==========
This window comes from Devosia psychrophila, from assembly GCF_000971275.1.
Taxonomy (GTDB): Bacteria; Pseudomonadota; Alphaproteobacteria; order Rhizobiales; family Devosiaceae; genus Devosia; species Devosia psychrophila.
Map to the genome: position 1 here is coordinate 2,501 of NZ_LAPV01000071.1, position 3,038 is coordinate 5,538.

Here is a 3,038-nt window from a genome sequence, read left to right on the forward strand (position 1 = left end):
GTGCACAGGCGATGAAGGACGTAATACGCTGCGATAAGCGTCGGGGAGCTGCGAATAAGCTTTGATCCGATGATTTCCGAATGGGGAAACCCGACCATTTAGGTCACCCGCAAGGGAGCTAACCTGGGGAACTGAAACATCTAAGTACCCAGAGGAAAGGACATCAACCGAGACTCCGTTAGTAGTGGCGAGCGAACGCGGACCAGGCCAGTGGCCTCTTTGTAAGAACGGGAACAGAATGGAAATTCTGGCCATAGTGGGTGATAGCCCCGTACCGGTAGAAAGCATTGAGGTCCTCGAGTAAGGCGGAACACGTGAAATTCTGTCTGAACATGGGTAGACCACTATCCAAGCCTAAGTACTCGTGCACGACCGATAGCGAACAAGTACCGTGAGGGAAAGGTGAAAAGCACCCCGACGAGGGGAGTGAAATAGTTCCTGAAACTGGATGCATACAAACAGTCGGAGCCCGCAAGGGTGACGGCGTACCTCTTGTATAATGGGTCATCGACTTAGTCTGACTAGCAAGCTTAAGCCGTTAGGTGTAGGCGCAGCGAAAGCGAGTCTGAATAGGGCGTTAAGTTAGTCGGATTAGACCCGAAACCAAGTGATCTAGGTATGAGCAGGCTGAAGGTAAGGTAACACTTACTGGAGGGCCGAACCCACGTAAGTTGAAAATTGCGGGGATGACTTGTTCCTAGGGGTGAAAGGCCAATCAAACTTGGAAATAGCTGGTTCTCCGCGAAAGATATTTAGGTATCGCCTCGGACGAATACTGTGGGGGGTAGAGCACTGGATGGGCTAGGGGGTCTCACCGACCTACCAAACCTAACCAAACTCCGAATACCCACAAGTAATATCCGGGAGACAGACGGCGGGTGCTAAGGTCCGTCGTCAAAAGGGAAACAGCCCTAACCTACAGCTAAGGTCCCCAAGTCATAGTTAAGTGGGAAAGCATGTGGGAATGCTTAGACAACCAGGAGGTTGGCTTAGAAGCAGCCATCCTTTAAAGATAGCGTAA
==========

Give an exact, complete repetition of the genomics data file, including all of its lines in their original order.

This window comes from Devosia psychrophila, from assembly GCF_000971275.1.
Taxonomy (GTDB): Bacteria; Pseudomonadota; Alphaproteobacteria; order Rhizobiales; family Devosiaceae; genus Devosia; species Devosia psychrophila.
Map to the genome: position 1 here is coordinate 2,501 of NZ_LAPV01000071.1, position 3,038 is coordinate 5,538.

Here is a 3,038-nt window from a genome sequence, read left to right on the forward strand (position 1 = left end):
GTGCACAGGCGATGAAGGACGTAATACGCTGCGATAAGCGTCGGGGAGCTGCGAATAAGCTTTGATCCGATGATTTCCGAATGGGGAAACCCGACCATTTAGGTCACCCGCAAGGGAGCTAACCTGGGGAACTGAAACATCTAAGTACCCAGAGGAAAGGACATCAACCGAGACTCCGTTAGTAGTGGCGAGCGAACGCGGACCAGGCCAGTGGCCTCTTTGTAAGAACGGGAACAGAATGGAAATTCTGGCCATAGTGGGTGATAGCCCCGTACCGGTAGAAAGCATTGAGGTCCTCGAGTAAGGCGGAACACGTGAAATTCTGTCTGAACATGGGTAGACCACTATCCAAGCCTAAGTACTCGTGCACGACCGATAGCGAACAAGTACCGTGAGGGAAAGGTGAAAAGCACCCCGACGAGGGGAGTGAAATAGTTCCTGAAACTGGATGCATACAAACAGTCGGAGCCCGCAAGGGTGACGGCGTACCTCTTGTATAATGGGTCATCGACTTAGTCTGACTAGCAAGCTTAAGCCGTTAGGTGTAGGCGCAGCGAAAGCGAGTCTGAATAGGGCGTTAAGTTAGTCGGATTAGACCCGAAACCAAGTGATCTAGGTATGAGCAGGCTGAAGGTAAGGTAACACTTACTGGAGGGCCGAACCCACGTAAGTTGAAAATTGCGGGGATGACTTGTTCCTAGGGGTGAAAGGCCAATCAAACTTGGAAATAGCTGGTTCTCCGCGAAAGATATTTAGGTATCGCCTCGGACGAATACTGTGGGGGGTAGAGCACTGGATGGGCTAGGGGGTCTCACCGACCTACCAAACCTAACCAAACTCCGAATACCCACAAGTAATATCCGGGAGACAGACGGCGGGTGCTAAGGTCCGTCGTCAAAAGGGAAACAGCCCTAACCTACAGCTAAGGTCCCCAAGTCATAGTTAAGTGGGAAAGCATGTGGGAATGCTTAGACAACCAGGAGGTTGGCTTAGAAGCAGCCATCCTTTAAAGATAGCGTAA